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one package running with different connection strings? RRS feed

  • Question

  • I have a SSIS package which needs to connect to 5 different servers to import data. I want to schedule one task to run this one .dtsx  but run once for each server connection( 5 different servers). 

    Is it possible? how can i accomplish it? Is Package configuration possible? How to go about it if so?

    thanks,

    kushpaw

     

    Thursday, October 5, 2006 12:58 AM

Answers

  • So, are you planning to run the same package n times but connecting to a different data source each time?

    On a previous project I accomplished that by creating a parent package with multiple sequence containers in it; in your case it would have 5. Each sequence container had 2 things

    • a variable, e.g. @User::SourceConnectionString, that hold the proper connection string for each data source. In your case it would be 5 variables with the 5 connection strings. 
    • A execute package task pointing to the package that would perform the import.

    Then in the child package you define a package configuration to set the connection string of your connection manager from the 'Parent package Variable'   @User::SourceConnectionString. At the end you just need to run your parent package and hopefully at run time the child package will be executed n times using a different connection string each time.

    In my case, the package had to extract data from a table that existed in 8 different Dbs/Servers but the table structure was exactly the same. So, I am assuming this is your case.

    I could have used a forEachLoop container with a single Execute Package task in the parent package, but it would not allow me to run the packages in parallel which was another of my goals.

    In the parent package, if you are concern about having your connection strings exposed inside of variables; you could define a package configuration to set the value of the variables at run time from a table, xml file, etc. That was what I did.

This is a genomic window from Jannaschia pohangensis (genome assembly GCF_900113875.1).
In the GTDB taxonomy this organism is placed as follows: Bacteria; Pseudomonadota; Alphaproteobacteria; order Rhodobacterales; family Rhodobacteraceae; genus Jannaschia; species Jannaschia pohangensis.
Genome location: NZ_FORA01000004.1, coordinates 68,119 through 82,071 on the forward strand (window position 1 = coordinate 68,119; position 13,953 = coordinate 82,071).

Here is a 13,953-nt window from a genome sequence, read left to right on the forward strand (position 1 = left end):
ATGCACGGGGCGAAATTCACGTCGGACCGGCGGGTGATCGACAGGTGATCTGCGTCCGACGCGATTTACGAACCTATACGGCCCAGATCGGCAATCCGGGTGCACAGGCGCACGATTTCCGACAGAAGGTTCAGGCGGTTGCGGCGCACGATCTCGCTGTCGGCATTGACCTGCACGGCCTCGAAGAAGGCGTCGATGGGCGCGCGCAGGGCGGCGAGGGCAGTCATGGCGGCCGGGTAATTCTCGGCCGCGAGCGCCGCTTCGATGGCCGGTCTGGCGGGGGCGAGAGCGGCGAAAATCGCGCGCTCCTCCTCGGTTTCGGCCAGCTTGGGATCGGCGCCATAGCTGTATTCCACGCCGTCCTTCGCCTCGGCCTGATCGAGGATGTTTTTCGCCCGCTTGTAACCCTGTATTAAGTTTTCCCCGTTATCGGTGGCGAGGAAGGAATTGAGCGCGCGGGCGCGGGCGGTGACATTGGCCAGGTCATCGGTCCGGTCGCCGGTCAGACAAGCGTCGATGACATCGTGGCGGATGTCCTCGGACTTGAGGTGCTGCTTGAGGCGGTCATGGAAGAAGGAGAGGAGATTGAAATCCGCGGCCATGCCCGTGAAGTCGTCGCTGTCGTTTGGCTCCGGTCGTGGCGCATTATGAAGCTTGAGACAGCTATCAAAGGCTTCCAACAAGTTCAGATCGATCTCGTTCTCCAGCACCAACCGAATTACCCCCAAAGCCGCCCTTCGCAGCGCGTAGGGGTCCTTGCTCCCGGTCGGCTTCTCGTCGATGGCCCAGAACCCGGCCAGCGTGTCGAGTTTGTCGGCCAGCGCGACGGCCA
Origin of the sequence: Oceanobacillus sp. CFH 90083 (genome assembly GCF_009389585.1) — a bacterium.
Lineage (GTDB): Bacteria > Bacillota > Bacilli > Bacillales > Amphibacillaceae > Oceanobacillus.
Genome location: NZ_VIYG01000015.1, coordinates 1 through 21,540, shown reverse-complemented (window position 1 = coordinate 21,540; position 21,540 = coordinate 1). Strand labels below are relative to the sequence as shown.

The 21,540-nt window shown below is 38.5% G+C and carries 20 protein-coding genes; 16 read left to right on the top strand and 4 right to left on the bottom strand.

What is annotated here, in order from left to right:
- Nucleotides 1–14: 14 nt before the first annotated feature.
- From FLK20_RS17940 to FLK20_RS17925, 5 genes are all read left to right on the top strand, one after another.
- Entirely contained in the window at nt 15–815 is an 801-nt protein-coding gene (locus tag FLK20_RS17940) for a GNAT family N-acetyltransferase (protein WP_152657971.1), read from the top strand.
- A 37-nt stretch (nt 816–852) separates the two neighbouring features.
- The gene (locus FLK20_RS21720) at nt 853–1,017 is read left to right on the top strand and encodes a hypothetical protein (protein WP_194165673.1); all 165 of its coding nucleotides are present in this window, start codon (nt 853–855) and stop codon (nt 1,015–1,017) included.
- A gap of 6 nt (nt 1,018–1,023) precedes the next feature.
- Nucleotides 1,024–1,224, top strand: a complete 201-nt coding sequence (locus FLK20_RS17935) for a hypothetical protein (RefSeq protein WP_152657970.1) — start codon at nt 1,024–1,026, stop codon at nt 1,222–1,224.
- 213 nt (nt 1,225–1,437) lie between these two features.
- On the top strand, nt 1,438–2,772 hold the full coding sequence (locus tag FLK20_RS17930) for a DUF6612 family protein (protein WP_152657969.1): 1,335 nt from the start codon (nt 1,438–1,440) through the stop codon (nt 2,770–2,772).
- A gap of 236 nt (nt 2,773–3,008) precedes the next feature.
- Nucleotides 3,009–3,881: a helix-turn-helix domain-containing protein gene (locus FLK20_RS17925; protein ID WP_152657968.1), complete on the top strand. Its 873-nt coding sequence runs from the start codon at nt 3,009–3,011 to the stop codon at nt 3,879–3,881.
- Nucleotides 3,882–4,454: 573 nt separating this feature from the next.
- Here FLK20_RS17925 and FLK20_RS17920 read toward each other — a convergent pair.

I hope this give you some ideas…

    Rafael Salas

     

     

    Thursday, October 5, 2006 1:06 PM

All replies

  • So, are you planning to run the same package n times but connecting to a different data source each time?

    On a previous project I accomplished that by creating a parent package with multiple sequence containers in it; in your case it would have 5. Each sequence container had 2 things

    • a variable, e.g. @User::SourceConnectionString, that hold the proper connection string for each data source. In your case it would be 5 variables with the 5 connection strings. 
    • A execute package task pointing to the package that would perform the import.

    Then in the child package you define a package configuration to set the connection string of your connection manager from the 'Parent package Variable'   @User::SourceConnectionString. At the end you just need to run your parent package and hopefully at run time the child package will be executed n times using a different connection string each time.

    In my case, the package had to extract data from a table that existed in 8 different Dbs/Servers but the table structure was exactly the same. So, I am assuming this is your case.

    I could have used a forEachLoop container with a single Execute Package task in the parent package, but it would not allow me to run the packages in parallel which was another of my goals.